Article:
Teague v. State, 120512 INCA, 89A01-1202-CR-86

Docket Nº89A01-1202-CR-86
Opinion JudgeMATHIAS, Judge.
Party NameTRENTON TEAGUE, Appellant-Defendant. v. STATE OF INDIANA, Appellee-Plaintiff.
AttorneyATTORNEY FOR APPELLANT: MARK I. COX The Mark I. Cox Law Office, LLC Richmond, Indiana ATTORNEYS FOR APPELLEE: GREGORY F. ZOELLER Attorney General of Indiana, RYAN D. JOHANNINGSMEIER Deputy Attorney General Indianapolis, Indiana.
Judge PanelVAIDIK, J., concurs. BARNES, J., concurs in result.
Case DateDecember 05, 2012
CourtCourt of Appeals of Indiana

TRENTON TEAGUE, Appellant-Defendant.

v.

STATE OF INDIANA, Appellee-Plaintiff.

No. 89A01-1202-CR-86

Court of Appeals of Indiana

December 5, 2012

APPEAL FROM THE WAYNE CIRCUIT COURT The Honorable David A. Kolger, Judge Cause No. 89C01-1010-FA-010

ATTORNEY FOR APPELLANT: MARK I. COX The Mark I. Cox Law Office, LLC Richmond, Indiana

ATTORNEYS FOR APPELLEE: GREGORY F. ZOELLER Attorney General of Indiana, RYAN D. JOHANNINGSMEIER Deputy Attorney General Indianapolis, Indiana.

OPINION

MATHIAS, Judge.

Trenton Teague ("Teague") was convicted after a jury trial in Wayne Circuit Court of Class A felony burglary and Class C felony battery. Teague was sentenced to thirty-eight years for burglary and six years for battery with four years suspended. Teague appeals and argues that the trial court improperly admitted a 911 recording into evidence and that his executed sentence of forty years is inappropriate.

We affirm.

Facts and Procedural History

On June 20, 2010, Chelsea Saylor ("Saylor") and Teague started dating, but on September 25, 2010, their relationship ended after Saylor and Teague became embroiled in an argument in which Teague beat her, put a knife to her throat, and threatened to kill her. The incident caused Saylor a head laceration, and she visited the local hospital for treatment.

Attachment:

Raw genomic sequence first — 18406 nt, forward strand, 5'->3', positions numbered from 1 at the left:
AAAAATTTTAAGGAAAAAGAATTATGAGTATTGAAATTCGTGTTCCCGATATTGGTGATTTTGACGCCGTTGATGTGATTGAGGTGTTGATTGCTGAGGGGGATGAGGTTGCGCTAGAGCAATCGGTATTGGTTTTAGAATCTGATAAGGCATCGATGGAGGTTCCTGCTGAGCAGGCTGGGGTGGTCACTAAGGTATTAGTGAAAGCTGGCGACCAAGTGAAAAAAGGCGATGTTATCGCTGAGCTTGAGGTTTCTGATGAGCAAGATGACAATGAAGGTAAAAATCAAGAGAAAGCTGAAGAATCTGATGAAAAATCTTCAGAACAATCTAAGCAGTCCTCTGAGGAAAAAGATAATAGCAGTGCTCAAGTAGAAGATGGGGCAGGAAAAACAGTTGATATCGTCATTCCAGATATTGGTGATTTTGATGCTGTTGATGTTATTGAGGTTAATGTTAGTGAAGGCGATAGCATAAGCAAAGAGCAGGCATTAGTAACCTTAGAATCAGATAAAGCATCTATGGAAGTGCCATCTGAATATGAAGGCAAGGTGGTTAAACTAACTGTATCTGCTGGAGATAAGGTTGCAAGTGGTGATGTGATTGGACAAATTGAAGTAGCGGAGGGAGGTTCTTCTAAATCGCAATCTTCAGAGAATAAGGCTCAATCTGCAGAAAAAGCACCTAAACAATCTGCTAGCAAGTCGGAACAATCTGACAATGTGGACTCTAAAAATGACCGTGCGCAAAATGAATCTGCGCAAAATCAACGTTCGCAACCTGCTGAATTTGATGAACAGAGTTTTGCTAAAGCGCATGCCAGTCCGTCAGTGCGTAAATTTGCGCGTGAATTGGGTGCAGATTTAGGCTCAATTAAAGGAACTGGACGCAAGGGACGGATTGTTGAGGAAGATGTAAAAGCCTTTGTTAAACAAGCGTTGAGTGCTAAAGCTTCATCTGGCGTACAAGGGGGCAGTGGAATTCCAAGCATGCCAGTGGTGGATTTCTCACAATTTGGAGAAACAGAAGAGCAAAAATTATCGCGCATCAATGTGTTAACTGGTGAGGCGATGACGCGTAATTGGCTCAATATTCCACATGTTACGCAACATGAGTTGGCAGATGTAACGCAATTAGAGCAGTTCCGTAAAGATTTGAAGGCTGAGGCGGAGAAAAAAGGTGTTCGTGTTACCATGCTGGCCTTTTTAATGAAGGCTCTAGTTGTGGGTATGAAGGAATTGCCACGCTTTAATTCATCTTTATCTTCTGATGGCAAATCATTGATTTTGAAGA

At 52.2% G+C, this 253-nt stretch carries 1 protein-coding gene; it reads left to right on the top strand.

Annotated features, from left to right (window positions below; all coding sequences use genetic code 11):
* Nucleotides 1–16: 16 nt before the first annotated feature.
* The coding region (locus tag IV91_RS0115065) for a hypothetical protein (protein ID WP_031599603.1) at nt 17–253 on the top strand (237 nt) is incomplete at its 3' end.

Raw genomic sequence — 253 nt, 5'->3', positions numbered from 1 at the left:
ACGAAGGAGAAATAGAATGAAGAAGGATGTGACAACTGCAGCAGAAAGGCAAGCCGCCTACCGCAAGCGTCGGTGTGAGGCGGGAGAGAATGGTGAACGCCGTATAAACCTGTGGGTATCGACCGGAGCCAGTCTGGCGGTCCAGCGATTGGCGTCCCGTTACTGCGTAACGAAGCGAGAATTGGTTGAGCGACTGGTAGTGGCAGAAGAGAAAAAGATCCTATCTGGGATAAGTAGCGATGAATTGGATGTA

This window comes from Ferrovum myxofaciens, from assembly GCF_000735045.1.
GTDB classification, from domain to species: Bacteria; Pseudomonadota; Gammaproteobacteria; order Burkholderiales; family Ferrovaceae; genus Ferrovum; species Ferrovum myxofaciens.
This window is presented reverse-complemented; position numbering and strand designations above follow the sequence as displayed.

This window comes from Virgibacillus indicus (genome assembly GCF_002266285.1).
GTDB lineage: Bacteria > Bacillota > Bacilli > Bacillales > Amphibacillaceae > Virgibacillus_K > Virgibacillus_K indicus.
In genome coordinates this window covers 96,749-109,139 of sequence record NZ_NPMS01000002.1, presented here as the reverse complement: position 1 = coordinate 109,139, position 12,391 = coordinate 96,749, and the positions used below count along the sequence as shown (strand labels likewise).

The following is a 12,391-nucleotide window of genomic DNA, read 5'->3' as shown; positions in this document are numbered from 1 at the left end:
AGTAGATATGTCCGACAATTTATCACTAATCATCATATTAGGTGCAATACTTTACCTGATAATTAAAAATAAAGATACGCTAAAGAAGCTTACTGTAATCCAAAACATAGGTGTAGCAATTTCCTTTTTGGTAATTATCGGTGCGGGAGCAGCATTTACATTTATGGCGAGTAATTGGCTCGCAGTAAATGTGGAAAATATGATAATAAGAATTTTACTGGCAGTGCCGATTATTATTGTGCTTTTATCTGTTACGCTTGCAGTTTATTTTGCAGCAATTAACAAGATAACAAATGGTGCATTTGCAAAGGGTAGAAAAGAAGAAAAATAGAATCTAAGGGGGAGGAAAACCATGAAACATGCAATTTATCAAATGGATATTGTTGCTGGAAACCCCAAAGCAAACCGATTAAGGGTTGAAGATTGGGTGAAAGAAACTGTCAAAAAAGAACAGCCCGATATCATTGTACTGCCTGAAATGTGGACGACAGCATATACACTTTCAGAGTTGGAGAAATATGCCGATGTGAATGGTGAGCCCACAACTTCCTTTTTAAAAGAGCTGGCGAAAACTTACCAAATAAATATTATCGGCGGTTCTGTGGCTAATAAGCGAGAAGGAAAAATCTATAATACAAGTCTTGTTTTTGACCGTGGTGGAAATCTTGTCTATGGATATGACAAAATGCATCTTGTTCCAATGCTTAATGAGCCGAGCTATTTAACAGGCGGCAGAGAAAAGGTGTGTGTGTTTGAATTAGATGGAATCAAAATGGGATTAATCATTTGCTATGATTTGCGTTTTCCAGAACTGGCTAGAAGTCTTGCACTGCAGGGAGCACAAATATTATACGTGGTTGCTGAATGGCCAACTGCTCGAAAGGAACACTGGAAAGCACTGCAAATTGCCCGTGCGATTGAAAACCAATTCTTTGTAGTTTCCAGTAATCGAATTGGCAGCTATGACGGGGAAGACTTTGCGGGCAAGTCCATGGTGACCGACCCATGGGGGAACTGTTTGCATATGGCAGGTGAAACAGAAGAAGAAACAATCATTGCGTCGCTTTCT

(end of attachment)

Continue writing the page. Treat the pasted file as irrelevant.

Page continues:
On October 4, 2010 at around 1:30 a.m., Saylor's mother, Staci Behnen ("Behnen"), fell asleep on the couch in her living room while watching television. Shortly before 3:00 a.m., Behnen woke up when a man struck her in the head with a metal bar, which appeared to Behnen to be a crowbar or tire iron. The man was wearing a dark outfit, including a black head covering, and a black bandana across his face. When Behnen pulled down the man's bandana as he continued to beat her, she recognized the man as Teague and yelled out his name. As Teague continued to beat Behnen in her face and head area with the metal bar, he ordered her to give him her purse. She attempted to block the blows with her arms until she "could not do anything." Tr. p. 327. Behnen later testified that the pain was "[t]he worst probably that I've ever endured." Id. at 332.

Saylor was upstairs sleeping when she heard Behnen's screams. As Saylor came downstairs, Teague grabbed her and asked her "what are you doing in Richmond without me[?]" Id. at 491. Saylor recognized Teague from his voice and the portion of his face that was visible. Saylor ran to Behnen who was on the couch bleeding, but Teague followed and struck Saylor with the metal bar. Teague then struck Behnen repeatedly and demanded her purse. Saylor gave Teague the purse so that he would stop beating the two women. Teague then shut Saylor in a closet and told her he was "going to get a gun." Id. at 499. Through the closet door, Saylor saw Teague run out of the back door of the house. Id. at 492.

Saylor assisted Behnen out to the porch, and then ran over to their neighbor Jan Bishop's ("Bishop") house. Saylor was "hysterical" and screamed to Bishop to call 911 and tell the police that "somebody's broke into the house and beat mom up." Id. at 412. On the 911 call, Bishop described how Saylor had run to her door, and she relayed statements Saylor made about her ex-boyfriend being the perpetrator and how her mother had been beaten.